New Orleans hotel market poised for one of the strongest growth rates

Posted on: July 15 2010
By all accounts during Tuesday’s ALIS Summer Update, things are looking up for the United States’ hotel industry...

By Jeff Higley

Editorial Director

jeff@hotelnewsnow.com

LOS ANGELES—By all accounts during Tuesday’s ALIS Summer Update, things are looking up for the United States’ hotel industry.

* Read “Blog: An industry watching its backside.”

During the data-driven opening session, the news coming out of the industry was good:

• “We’re seeing what I would describe as a moderate pace of recovery, but at least it’s a recovery,” said Arthur de Haast, global CEO of Jones Lang LaSalle Hotels.

• “(The recovery) is better, quicker (than what had previously been thought),” said Mark Woodworth, executive VP with PKF Consulting. “It is all demand-driven.”

• Mark Lomanno, president of STR who, with Woodworth, was part of a dance routine during the ALIS conference in January, followed that performance up with his best “Saturday Night Fever” move and announced: “Things are looking up!” Then he added: “If you look at the demand line right now, you see a very rapid demand recovery. Going forward you can probably expect that’s going to continue.”

Here’s a rundown of the various presentations:

De Haast: ‘Definitely an improvement’

“The first two quarters of 2010 are not exciting but definitely an improvement over 2009,” de Haast said.

JLLH is forecasting US$8 billion in global hotel transactions during the second half of 2010. “We will end up about 40-percent positive compared to the steep declines of the last two years,” he said.

De Haast said transaction volumes are up more than double in the Americas, and the Asia/Pacific and Europe, Middle East and Africa regions are the same as last year—US$1.3 billion for Asia/Pacific and US$2 billion for EMEA. Activity in the Americas is at US$2.2 billion for the first half of 2010—up from US$1 billion during the first half of 2009.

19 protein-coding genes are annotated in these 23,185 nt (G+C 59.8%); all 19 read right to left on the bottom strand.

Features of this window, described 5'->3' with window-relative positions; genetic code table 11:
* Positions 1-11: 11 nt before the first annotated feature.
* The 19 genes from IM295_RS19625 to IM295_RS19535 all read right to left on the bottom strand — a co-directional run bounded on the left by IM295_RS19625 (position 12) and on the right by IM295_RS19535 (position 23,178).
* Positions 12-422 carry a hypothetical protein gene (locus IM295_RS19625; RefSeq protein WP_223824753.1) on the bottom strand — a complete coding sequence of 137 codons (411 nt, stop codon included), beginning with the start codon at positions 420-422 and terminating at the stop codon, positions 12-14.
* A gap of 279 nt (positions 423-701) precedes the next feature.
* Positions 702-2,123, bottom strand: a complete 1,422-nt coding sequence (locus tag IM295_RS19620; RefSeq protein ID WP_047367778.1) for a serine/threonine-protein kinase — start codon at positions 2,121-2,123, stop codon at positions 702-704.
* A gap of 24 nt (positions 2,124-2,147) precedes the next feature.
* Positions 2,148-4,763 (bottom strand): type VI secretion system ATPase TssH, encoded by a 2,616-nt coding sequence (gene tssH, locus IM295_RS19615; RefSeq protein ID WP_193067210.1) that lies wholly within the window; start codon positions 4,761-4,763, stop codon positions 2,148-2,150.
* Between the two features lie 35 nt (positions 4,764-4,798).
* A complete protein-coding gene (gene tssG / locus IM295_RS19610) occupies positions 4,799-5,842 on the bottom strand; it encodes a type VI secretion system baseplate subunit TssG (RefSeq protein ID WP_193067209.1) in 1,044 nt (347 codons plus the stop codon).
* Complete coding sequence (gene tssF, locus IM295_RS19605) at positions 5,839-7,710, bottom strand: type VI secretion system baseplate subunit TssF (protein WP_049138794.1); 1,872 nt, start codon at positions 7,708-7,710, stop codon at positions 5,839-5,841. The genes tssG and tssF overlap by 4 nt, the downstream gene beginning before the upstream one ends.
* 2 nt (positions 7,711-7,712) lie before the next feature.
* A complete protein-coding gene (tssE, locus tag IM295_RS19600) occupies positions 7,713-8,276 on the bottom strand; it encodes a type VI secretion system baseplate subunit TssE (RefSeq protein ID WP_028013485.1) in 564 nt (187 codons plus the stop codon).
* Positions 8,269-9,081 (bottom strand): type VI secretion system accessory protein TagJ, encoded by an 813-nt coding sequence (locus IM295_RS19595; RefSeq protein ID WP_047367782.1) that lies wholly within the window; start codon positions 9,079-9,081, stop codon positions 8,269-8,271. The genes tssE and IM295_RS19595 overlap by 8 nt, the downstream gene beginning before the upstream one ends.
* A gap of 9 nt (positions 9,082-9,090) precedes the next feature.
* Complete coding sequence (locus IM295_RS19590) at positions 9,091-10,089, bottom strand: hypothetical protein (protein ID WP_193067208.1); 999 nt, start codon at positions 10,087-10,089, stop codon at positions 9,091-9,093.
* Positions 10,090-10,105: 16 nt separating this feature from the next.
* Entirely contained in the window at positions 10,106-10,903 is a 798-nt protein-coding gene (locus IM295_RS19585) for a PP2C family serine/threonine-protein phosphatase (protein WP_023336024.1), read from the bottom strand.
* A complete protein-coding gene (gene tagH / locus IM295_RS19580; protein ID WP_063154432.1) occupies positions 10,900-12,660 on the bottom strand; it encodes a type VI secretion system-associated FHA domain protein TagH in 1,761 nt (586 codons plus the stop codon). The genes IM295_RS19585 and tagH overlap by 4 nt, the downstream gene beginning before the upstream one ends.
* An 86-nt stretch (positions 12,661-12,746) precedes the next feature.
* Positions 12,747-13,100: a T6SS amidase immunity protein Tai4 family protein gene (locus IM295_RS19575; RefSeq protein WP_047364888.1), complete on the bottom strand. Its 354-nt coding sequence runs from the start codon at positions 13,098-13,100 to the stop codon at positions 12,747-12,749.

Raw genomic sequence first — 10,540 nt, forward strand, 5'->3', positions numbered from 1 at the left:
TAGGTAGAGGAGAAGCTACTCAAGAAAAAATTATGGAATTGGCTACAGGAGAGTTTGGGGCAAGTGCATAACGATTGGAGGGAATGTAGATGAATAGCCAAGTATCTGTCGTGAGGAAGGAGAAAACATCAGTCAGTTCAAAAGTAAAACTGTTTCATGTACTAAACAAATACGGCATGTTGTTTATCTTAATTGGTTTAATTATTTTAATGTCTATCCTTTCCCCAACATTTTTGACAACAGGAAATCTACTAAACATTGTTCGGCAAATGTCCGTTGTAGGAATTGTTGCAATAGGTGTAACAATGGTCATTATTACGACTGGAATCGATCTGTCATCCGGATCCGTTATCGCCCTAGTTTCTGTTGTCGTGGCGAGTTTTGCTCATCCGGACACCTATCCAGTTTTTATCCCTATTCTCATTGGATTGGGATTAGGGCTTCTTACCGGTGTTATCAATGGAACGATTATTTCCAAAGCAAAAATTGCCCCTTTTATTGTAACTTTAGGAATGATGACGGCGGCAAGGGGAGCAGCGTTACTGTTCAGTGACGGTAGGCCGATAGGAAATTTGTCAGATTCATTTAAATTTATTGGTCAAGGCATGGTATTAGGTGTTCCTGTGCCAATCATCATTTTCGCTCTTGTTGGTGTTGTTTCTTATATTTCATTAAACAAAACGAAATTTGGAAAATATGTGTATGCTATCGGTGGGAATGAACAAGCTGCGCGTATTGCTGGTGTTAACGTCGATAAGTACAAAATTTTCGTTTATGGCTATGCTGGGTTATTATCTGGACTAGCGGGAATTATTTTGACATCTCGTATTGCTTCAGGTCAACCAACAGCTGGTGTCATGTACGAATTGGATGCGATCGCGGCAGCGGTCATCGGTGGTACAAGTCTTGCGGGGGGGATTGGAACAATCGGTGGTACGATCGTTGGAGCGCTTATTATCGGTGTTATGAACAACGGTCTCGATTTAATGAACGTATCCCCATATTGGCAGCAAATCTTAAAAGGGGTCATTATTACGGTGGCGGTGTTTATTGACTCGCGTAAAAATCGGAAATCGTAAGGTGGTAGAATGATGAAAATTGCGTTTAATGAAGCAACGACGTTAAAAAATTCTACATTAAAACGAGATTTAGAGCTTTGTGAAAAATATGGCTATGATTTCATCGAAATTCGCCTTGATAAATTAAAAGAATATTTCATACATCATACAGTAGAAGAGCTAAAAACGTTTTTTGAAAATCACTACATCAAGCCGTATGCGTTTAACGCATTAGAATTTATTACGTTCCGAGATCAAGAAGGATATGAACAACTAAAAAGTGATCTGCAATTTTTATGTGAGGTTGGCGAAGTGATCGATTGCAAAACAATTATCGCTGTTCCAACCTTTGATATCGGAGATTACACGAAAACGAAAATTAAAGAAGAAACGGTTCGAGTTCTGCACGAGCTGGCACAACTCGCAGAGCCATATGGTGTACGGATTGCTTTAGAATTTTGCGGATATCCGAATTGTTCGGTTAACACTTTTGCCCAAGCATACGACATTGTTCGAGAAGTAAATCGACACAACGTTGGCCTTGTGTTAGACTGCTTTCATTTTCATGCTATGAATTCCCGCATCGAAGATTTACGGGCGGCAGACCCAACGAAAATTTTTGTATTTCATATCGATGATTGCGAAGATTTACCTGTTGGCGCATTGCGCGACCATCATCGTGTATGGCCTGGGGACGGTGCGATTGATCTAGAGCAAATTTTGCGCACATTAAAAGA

JLLH’s transaction forecast for full-year 2010:

* US$1.5 billion for EMEA;

* US$3.2 billion for Asia-Pacific; and

* US$4.5 billion for the Americas.

Real-estate investment trusts by far have been biggest buyers during 2010, followed by institutional investors. The biggest sellers: developer/property companies and hotel/SA operators.

De Haast said there remains a big gap between the buyers and sellers when it comes to pricing hotel assets. “There’s an appetite for acquisitions as long as it’s the right product in the right location,” he said. “Overall, we’re in a much better place than we were in January.”

He added there are “a couple of fairly big deals out there, which, if they go through, we could be surprised on the upside.”

Woodworth: Little development

Woodworth said expense cuts that hotels managed during the past 24 months will eventually disappear. He said total operating expenses dropped 11.8 percent in 2009. He asked attendees if expense cuts are biodegradable, explaing that biodegradable in this case means “capable of being broken down rapidly by the action of management.”

“They are in fact biodegradable,” he said. “They will disappear.

“We see significant profit growth consistently through 2014, but we do very much expect to see meaningful expense growth in the years ahead,” he added.

Woodworth said PKF’s latest forecast calls for 2010 occupancy to finish at 58.3 percent, while revenue per available room will grow 7.8 percent.

Markets poised for the strongest growth rate include Newark (New Jersey), San Francisco, Chicago, New Orleans and Los Angeles, according to Woodworth.

Eight consecutive quarters of demand contraction ended in the first quarter of 2010, but the supply/demand imbalance, capital market turmoil and depressed market values will keep development at a standstill, he said.

“At best case (there will be) no meaningful development until 2013, 2014,” Woodworth said.

Lomanno: ADR still lags

Thus far in 2010, demand has risen 6.5 percent, occupancy is up 3.9 percent and RevPAR has increased 1.1 percent, according to STR data. However, ADR is down 2.7 percent, and hotel supply is up 2.6 percent.

See Mark Lomanno’s presentation here (free registration/sign-in required).

“There has been a very rapid demand recovery,” Lomanno said. “Six months ago we were talking about a ‘U’ shaped recovery as opposed to ‘V’. We have actually been in a recovery for 12 months, but it has really accelerated in the last three to four months and will probably continue. The customer has come back and come back very quickly in most places.”

While final numbers haven’t been crunched, Lomanno predicted that June will be the first month in 2010 that STR will report that ADR will be up over 2009.

“There are a few pockets (of increased ADRs),” he said. “The real challenge going forward is what’s going to happen and how quickly that will happen.”

The demand for hotel guestrooms has seen tremendous recovery at the upper end of the chain-scale segments, according to Lomanno. He said much of that recovery is being led by the New York market.

“This is going to be a bit of a top-down recovery,” he said. “Room rate growth trajectory will determine the magnitude of the recovery.”

One red flag for the industry is that pricing for group demand is well below 2008 and 2009 levels, Lomanno said.